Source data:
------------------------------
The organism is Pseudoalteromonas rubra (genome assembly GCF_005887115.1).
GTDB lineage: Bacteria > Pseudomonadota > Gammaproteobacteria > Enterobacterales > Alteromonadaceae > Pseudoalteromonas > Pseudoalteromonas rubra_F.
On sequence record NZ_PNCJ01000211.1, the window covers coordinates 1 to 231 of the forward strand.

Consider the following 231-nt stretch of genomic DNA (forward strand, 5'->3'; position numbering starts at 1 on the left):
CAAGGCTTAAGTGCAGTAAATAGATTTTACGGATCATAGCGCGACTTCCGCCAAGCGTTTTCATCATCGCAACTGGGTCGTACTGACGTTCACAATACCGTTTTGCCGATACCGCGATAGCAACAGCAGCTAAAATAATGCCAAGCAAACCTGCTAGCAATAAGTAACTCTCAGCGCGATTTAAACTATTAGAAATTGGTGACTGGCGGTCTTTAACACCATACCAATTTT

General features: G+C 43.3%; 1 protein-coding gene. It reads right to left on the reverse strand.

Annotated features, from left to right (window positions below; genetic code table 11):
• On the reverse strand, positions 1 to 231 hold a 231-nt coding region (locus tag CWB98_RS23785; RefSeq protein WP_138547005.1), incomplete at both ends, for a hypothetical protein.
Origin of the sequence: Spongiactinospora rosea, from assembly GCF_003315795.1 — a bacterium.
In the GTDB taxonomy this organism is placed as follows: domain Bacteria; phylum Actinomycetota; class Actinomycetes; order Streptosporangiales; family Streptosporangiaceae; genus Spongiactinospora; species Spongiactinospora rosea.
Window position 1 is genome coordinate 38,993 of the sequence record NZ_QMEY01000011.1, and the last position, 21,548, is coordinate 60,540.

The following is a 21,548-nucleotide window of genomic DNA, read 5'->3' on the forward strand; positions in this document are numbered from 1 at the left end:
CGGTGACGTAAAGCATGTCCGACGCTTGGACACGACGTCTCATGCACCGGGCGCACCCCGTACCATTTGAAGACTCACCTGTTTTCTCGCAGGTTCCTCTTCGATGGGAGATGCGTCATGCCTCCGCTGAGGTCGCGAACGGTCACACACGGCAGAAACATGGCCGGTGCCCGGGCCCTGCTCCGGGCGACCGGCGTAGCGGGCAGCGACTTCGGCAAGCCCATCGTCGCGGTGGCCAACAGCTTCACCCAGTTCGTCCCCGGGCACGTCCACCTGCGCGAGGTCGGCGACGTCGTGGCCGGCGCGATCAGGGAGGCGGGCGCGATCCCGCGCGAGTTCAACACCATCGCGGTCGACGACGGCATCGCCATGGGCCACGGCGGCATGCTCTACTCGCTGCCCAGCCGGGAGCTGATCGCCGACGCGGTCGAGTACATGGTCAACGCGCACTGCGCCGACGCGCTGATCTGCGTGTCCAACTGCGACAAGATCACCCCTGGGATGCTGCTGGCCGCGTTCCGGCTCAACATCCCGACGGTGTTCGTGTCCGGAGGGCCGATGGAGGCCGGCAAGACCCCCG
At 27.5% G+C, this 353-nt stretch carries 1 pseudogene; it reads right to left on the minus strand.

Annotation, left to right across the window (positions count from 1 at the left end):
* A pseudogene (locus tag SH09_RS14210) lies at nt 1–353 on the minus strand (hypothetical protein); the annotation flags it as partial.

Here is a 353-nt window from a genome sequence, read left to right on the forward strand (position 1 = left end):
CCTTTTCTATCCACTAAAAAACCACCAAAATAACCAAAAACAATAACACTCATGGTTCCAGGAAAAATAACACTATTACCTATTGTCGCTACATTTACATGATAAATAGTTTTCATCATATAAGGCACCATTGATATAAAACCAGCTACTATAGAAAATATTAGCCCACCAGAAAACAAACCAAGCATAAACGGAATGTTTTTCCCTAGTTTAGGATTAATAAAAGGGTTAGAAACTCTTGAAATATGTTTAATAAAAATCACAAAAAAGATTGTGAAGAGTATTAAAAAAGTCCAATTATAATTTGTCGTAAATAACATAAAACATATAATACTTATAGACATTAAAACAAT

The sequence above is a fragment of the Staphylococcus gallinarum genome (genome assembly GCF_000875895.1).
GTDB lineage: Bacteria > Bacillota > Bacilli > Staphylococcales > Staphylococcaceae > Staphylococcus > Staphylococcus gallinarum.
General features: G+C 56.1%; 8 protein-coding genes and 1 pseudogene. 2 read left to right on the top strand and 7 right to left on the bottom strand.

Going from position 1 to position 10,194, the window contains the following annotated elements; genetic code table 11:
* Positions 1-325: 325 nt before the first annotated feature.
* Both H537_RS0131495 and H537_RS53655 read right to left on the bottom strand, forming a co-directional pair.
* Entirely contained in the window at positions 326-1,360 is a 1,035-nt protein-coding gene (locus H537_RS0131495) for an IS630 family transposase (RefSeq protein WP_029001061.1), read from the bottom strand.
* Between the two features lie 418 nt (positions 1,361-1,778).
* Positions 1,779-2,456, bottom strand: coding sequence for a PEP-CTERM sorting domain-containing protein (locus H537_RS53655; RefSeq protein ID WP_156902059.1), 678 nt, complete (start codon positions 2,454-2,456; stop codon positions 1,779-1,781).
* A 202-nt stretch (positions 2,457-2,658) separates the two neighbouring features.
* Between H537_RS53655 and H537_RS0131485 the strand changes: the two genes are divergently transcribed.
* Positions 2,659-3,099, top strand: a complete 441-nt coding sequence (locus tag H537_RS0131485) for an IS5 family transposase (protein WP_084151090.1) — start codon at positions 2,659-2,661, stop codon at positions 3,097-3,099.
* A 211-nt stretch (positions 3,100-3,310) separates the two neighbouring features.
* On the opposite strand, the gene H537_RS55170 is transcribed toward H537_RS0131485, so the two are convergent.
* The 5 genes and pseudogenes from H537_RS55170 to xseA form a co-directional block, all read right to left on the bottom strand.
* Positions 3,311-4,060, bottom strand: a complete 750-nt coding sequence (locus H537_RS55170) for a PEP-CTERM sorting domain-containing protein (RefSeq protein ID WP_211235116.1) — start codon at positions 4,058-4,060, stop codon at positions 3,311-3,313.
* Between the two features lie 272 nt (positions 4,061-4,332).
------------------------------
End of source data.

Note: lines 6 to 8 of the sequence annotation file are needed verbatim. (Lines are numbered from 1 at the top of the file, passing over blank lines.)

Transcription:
General features: G+C 43.3%; 1 protein-coding gene. It reads right to left on the reverse strand.

Annotated features, from left to right (window positions below; genetic code table 11):
• On the reverse strand, positions 1 to 231 hold a 231-nt coding region (locus tag CWB98_RS23785; RefSeq protein WP_138547005.1), incomplete at both ends, for a hypothetical protein.